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v. ex·pec·to·rat·ed, ex·pec·to·rat·ing, ex·pec·to·rates
1. To eject from the mouth; spit.
2. To cough up and eject by spitting.
1. To spit.
2. To clear out the chest and lungs by coughing up and spitting out matter.

[Latin expectorāre, expectorāt-, to drive from the chest : ex-, ex- + pectus, pector-, chest.]

ex·pec′to·ra′tion n.
ThesaurusAntonymsRelated WordsSynonymsLegend:
Noun1.expectoration - the process of coughing up and spitting out
bodily function, bodily process, body process, activity - an organic process that takes place in the body; "respiratory activity"
2.expectoration - the act of spitting (forcefully expelling saliva)expectoration - the act of spitting (forcefully expelling saliva)
ejection, forcing out, expulsion, projection - the act of expelling or projecting or ejecting


n. expectoración, esputo, expulsión de mucosidades o flema de los pulmones, tráquea y bronquios.
References in classic literature ?
The silences widened; the expectoration marvellously increased.
Battle royal was waged, amid the smoking of many cigarettes and the expectoration of much tobacco-juice, wherein the tramp successfully held his own, even when a socialist workman sneered, "There is no god but the Unknowable, and Herbert Spencer is his prophet.
Neither Bert nor Laurier made any reply, and presently, after a little skilful expectoration, the young gentleman was attracted by the appearance of two of his friends down the road and shuffled off, whooping weirdly.
At length it occurred to me that they were only spitting, which was indeed the case; though how any number of passengers which it was possible for that car to contain, could have maintained such a playful and incessant shower of expectoration, I am still at a loss to understand: notwithstanding the experience in all salivatory phenomena which I afterwards acquired.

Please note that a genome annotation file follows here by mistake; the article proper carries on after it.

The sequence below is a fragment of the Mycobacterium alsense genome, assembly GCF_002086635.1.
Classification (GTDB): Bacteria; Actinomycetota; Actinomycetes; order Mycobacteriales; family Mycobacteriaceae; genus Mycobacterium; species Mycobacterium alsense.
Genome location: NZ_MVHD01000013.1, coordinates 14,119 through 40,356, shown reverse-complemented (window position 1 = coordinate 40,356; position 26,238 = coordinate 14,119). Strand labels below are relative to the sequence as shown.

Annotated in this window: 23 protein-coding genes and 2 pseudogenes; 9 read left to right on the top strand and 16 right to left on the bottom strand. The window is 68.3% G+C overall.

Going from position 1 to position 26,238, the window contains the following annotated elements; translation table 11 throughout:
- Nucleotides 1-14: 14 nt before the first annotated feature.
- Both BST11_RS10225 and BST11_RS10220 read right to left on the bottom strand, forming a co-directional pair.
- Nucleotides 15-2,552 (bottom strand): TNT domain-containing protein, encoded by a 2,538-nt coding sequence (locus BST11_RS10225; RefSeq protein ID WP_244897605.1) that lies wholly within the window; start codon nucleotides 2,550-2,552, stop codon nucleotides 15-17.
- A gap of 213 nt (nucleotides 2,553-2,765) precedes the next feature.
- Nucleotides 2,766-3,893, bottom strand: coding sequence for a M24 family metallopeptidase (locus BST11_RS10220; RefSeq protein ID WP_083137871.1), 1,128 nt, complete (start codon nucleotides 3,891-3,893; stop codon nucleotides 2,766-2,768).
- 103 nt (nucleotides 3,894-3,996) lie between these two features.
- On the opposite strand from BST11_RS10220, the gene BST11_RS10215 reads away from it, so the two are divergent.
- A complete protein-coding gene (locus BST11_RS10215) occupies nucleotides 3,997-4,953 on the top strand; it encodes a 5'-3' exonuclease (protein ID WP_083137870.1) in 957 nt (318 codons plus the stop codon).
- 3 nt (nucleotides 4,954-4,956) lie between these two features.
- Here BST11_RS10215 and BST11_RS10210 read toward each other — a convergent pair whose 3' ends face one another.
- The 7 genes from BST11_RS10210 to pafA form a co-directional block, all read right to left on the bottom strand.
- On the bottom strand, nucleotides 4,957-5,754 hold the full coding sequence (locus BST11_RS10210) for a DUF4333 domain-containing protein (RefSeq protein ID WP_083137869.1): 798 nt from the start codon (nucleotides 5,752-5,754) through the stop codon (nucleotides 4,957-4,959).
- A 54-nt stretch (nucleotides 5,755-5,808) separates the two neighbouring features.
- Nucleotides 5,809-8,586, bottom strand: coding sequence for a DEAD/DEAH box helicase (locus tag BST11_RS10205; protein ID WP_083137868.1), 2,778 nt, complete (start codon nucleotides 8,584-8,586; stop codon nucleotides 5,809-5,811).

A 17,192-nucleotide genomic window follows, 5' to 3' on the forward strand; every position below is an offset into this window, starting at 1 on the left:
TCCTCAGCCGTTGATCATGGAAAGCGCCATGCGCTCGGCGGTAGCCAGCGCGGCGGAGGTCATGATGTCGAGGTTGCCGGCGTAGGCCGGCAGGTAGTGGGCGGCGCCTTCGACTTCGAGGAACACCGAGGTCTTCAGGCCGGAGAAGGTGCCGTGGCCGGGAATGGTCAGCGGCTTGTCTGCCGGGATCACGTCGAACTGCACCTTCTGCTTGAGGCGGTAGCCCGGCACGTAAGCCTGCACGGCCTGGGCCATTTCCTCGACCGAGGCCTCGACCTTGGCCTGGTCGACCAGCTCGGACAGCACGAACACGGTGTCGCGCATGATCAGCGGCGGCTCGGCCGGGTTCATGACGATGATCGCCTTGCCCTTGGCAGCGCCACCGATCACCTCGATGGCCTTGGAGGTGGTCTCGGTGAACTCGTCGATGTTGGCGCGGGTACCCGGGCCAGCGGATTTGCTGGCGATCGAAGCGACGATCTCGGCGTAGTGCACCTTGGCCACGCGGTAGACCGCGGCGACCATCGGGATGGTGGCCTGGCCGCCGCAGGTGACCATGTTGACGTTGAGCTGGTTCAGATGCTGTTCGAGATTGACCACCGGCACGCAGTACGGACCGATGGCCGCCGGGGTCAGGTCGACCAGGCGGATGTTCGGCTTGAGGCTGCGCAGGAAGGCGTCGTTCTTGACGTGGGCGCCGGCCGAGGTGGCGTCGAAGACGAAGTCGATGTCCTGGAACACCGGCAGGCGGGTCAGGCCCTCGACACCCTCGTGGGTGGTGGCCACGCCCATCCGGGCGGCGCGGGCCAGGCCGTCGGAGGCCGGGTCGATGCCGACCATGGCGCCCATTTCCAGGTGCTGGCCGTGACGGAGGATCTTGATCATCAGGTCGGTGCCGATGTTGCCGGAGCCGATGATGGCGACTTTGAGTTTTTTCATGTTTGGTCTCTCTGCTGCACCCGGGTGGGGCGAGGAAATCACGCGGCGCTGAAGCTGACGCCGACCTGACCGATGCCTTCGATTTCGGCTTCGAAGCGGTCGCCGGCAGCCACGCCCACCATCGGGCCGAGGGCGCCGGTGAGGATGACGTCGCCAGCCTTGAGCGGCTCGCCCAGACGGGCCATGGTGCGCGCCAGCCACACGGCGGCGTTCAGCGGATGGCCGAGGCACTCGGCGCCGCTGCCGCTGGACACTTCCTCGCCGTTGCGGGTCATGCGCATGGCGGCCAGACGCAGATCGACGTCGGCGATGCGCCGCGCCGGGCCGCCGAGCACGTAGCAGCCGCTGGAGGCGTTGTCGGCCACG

Since ancient times hyssop has been infused to treat infections of the respiratory system particularly where there is excessive mucus: the herb gently stimulates expectoration and aids recovery.
Clinical signs and symptoms are important and were ominously present in study subjects especially cough (100%), fever (100%) and expectoration (97%), weight loss (98%) which are also reported elsewhere.
During hospital stay, the patient developed fever with cough and expectoration.
Four weeks before presentation, the patient developed a cough with expectoration.
The study shows that in young patients (age is <50 years) cough with expectoration (34%) was the most common clinical feature followed by fever (32%) and breathlessness (22%) and among old patients (age is >50 years) fever (58%) was the most common clinical feature followed by cough with expectoration (40%) and breathlessness (22%).
We report a case of 14-year-old girl who presented with cough along with expectoration and dyspnea.
Bronchoscopy was done to rule out any residual peace after spontaneous expectoration of FB but could not find anything.